Depression while pregnant and postpartum depression are more common than people think, and are nothing to be ashamed of. Women shouldn’t be embarrassed if they feel sad or depressed — it is perfectly normal. It is encouraged that mothers-to-be make appointments with their providers to discuss their feelings. At Garrison, we try to ensure that our patients never feel alone.
Depression During Pregnancy
Depression affects 15% to 25% of all women, and 10% to 15% of all pregnant women will experience depression. The highest number of women report during 2nd trimester (12.8%) with 3rd closely following.
- Irritability and mood swings
- Anxiety, including excessive anxiety about child’s health
- Inability to concentrate, or feeling “foggy”
- Sleep disturbance
- Extreme fatigue
- Loss of energy
- Lack of or increase in appetite
- Loss of interest in previously enjoyed activities
- Excessive guilt or self-doubt
Risk factors and influences include:
- Personal history of depression or anxiety
- Family history of depression or anxiety
- Relationships problems
- Complicated pregnancy
- Previous infertility or pregnancy loss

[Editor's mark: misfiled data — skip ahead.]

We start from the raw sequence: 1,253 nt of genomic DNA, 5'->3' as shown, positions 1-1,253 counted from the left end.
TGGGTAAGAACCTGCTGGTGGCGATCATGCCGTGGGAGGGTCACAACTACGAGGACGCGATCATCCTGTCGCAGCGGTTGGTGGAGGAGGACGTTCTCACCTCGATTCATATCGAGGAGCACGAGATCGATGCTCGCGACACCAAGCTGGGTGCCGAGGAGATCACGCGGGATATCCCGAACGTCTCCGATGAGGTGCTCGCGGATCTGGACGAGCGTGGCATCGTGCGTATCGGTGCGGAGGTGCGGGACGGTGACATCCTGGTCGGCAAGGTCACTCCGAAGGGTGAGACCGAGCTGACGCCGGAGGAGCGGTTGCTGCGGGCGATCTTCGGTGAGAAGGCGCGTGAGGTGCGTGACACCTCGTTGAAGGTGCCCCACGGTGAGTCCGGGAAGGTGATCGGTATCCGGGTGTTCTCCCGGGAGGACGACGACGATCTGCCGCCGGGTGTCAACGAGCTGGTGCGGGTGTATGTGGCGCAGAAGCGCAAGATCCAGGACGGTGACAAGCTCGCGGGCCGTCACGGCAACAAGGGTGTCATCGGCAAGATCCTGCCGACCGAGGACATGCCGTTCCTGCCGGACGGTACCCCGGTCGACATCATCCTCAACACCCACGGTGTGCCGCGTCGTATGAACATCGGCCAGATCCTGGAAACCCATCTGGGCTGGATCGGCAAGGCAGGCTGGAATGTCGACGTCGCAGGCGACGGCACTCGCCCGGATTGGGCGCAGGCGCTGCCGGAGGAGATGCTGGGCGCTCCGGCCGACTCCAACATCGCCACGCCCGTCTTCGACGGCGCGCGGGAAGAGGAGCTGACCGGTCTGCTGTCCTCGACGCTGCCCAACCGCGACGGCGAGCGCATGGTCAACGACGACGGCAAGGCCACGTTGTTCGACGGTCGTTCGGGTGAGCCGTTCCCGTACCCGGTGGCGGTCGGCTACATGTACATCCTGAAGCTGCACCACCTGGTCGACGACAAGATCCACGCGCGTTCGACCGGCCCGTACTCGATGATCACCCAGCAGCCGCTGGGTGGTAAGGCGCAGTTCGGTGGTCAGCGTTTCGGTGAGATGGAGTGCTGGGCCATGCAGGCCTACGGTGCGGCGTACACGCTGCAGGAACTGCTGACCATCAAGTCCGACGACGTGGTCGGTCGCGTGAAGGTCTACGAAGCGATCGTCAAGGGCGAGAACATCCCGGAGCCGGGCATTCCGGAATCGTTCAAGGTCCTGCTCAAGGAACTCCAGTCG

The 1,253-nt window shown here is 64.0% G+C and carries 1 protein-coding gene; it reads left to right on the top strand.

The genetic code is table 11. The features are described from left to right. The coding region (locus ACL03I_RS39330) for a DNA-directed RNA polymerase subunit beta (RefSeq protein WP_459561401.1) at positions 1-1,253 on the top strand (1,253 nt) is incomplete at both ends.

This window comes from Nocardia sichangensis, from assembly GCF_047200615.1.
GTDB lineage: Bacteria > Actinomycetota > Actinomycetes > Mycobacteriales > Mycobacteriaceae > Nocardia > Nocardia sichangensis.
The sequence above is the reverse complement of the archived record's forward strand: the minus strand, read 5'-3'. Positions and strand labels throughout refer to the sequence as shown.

- Stressful life events—past and present
- History of abuse or neglect
- Lack of social supports
- Hormonal and chemical changes inherent in pregnancy
Postpartum Depression (PPD)
Many new mothers experience some mood swings or anxiety when they bring home a new baby. Your body is enduring a variety of physical and hormonal changes. Emotional factors related to caring for the baby, disrupted routines, and exhaustion contribute to feelings of being sad or overwhelmed.
This feeling may come and go for about four weeks postpartum and then typically disappear. Some women, however, may experience greater symptoms of depression that don’t go away. Women with postpartum depression (PPD) may feel sad, angry, or irritable. They may lack energy and motivation, have trouble sleeping, or have difficulty concentrating. If you’re experiencing any symptoms, it is very important that you make an appointment with your provider. Getting well is important for you and your baby.